The local Red Cross personnel are trying to provide everything they can in terms of assistance and basic amenities to the people who are constantly taken off the buses in Ključ. Unfortunately, this is the current state of things there:
In cases like today, when a group of minors arrives, the procedure is lengthy, as they must wait for the social worker to come on site in order for the children to be taken to the area of the camp designated for minors or in some sense be taken care of by the UNICEF workers. This happens in cases when there is room at the camp, unfortunately more often than not lately, there is no more room. Therefore, it happens that more than 35 (identified) minors per week are left outside the (very basic) system designed to support minors.
In cases when someone comes to Ključ with no documents issued by the police, they have no chance to ultimately arrive at a camp as there is nobody there to ‘profile’ them on site, something that should be done by the centres for social work.
A concerning new issue is that they are now also taken to the provisional campsite in Vučjak (still without any toilets, but with many snakes all around, people write), thus ignoring completely any of their basic children’s rights, and rights of the UASC.
Accounts of police violence keep arriving from Bihać and especially now that those stopped by the police with camp cards often end up in Vučijak, regardless of the fact that they have another type of document stating that they are staying in Bira camp, as locals and people involved report. According to some media stories over the past two days, the intention behind the local official politics is to gradually downsize and close Bira camp as well, but those are just comments coming from some of the politicians for the time being. Those stuck in Bihać now are scared and running away in recent days, whenever they can, say local volunteers. Although they try to find a safe place in other towns, it is very likely that police activities will follow in other places as well.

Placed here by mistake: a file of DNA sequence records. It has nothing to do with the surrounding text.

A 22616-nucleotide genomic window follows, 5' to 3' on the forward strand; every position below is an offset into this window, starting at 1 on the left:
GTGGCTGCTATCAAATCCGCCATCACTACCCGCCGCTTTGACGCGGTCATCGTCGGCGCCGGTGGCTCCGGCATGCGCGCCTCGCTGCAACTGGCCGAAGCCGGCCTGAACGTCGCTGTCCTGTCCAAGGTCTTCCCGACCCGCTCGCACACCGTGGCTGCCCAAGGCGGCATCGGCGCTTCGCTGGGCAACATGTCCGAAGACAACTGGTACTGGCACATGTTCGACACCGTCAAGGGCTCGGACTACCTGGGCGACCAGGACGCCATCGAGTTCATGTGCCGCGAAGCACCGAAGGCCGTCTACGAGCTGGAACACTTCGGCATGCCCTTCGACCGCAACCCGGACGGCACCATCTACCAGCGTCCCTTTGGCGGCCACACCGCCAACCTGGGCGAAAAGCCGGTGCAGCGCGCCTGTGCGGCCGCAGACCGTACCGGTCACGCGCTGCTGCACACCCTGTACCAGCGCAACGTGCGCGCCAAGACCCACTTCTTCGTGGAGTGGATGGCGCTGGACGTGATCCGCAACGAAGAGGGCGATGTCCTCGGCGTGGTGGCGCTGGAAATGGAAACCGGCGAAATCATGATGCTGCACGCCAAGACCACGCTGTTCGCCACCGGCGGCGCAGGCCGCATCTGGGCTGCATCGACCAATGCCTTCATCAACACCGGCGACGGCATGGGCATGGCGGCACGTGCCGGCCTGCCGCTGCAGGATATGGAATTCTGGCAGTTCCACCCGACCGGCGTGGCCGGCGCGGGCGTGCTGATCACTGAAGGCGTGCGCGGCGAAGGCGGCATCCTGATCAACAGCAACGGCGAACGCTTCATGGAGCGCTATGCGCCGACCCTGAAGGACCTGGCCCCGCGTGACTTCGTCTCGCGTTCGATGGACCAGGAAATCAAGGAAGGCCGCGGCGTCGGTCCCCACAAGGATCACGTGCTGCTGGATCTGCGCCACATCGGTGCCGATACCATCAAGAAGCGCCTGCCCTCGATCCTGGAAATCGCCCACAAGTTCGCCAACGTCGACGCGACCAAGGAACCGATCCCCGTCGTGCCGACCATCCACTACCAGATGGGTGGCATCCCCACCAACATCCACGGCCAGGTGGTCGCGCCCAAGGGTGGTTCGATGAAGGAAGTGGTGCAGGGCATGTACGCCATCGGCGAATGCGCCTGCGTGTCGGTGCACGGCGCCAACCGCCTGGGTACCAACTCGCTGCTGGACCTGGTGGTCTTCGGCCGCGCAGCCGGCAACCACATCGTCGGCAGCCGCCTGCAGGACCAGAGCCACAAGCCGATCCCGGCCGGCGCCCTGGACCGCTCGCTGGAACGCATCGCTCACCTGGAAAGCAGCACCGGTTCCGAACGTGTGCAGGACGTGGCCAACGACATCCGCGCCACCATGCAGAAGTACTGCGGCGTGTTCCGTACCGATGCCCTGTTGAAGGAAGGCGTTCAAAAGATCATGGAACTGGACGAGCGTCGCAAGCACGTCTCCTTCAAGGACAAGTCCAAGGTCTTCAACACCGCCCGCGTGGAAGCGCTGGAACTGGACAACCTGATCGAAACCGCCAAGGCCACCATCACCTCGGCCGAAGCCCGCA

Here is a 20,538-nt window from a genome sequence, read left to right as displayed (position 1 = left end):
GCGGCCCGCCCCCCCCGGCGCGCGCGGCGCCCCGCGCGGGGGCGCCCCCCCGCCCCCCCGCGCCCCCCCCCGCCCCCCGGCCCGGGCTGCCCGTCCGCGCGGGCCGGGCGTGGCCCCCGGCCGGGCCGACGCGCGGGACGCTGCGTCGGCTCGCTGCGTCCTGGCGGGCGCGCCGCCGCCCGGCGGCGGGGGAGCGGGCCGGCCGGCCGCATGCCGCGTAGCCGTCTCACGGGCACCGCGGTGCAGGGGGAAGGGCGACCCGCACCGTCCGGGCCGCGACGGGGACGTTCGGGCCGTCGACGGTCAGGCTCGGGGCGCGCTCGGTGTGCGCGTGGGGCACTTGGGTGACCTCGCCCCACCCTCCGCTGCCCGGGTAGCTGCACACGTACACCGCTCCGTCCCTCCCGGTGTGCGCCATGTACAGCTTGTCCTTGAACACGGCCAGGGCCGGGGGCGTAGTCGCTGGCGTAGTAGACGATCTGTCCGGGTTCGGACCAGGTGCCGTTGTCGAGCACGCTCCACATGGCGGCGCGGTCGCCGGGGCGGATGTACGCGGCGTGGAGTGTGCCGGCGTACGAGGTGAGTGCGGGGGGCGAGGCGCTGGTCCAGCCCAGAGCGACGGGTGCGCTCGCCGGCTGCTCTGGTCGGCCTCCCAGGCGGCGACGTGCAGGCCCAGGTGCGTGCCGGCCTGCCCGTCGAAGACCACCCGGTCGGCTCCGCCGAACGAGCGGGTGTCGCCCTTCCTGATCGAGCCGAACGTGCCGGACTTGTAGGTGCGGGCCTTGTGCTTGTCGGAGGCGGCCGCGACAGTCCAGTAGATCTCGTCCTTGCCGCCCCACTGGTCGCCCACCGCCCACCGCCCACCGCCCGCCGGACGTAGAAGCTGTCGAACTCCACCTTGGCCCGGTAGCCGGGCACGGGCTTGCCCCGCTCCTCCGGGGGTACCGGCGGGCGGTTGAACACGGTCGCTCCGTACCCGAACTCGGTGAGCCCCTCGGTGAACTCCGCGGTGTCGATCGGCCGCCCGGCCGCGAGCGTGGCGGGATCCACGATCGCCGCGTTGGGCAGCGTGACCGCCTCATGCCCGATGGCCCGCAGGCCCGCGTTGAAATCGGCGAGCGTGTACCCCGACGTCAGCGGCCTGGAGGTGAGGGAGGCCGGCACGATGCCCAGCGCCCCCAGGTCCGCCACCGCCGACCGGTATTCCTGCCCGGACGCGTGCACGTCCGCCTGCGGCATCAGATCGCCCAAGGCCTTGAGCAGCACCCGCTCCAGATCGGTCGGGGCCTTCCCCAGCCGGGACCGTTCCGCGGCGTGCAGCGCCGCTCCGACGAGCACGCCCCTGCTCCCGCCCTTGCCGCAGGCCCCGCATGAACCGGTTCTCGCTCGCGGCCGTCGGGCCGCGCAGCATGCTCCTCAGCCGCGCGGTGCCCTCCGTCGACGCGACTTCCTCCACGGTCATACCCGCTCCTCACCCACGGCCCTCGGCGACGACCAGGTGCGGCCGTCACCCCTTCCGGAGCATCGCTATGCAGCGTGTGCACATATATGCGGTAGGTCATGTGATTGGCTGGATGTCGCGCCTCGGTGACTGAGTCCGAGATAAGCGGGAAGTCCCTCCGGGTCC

Maritime Rescue is becoming an instrument of necropolitics, of the death policies that are being carried out in the Mediterranean, ignoring that it should be an element of defense of the right to life
On Wednesday, the SAR ship Vronskiy that covers the route between Melilla and Motril found a boat that reported no communication since Tuesday night, Helena Maleno reported. In the boat, missing in the Alboran Sea, there were 49 people traveling, including two women and a girl of eleven years.
22 people are reportedly missing.
173 people have lost their lives so far this year on the Western Mediterranean route.
In only two days, 15 boats with a total of 508 people have arrived at the country. Follow Aegean Boat Report for updates on new arrivals on the Greek islands.
ECHR condems detention of minors in Greece
In an appeal filed by lawyer Electra-Leda Koutra at the European Court of Human Rights (ECHR), the entire adventure in the hands of the Greek authorities was described: from Chios to Eidomenos and Edomeni in Athens, from Patras to Italy and from Italy in Igoumenitsa, from a detention facility to a detention center, from one inappropriate structure to another, from the prosecutor’s office in the Police Department and the Asylum service at the National Center for Social Solidarity.
The European Court of Human Rights once again condemned Greece for detaining unaccompanied minors in police stations (it lists many similar convictions against Greece since 2009), considering that the guardianship regime is a detention that violates the right to freedom and security and detention conditions are degrading treatment. The Court also considered the circumstances in Edomeni, where the authorities did not do their duty to look after and protect minors.
Also, the Greek Council for Refugees has filed a complaint with the Supreme Court in Athens over claims of violent pushbacks at the northeastern Evros border with Turkey.
The GCR also said that it has “made repeated appeals” for a judicial investigation into claims of human right violations at the Evros crossing.
Claims concerning the illegal practice of pushbacks continue to grow in number, as they do in Croatia, but no official reaction or action has yet come about.
Disinformation and misinformation about refugees feed xenophobic attitudes, reports Mare Liberum. On 3 June 2019, the recent municipal elections in Chios were won by ex-military Stamatis Karmantzis with about 52% of the vote. Karmantzis will become the new mayor of Chios.
According to local activists, some of the expected consequences of these political ideologies gaining more power are: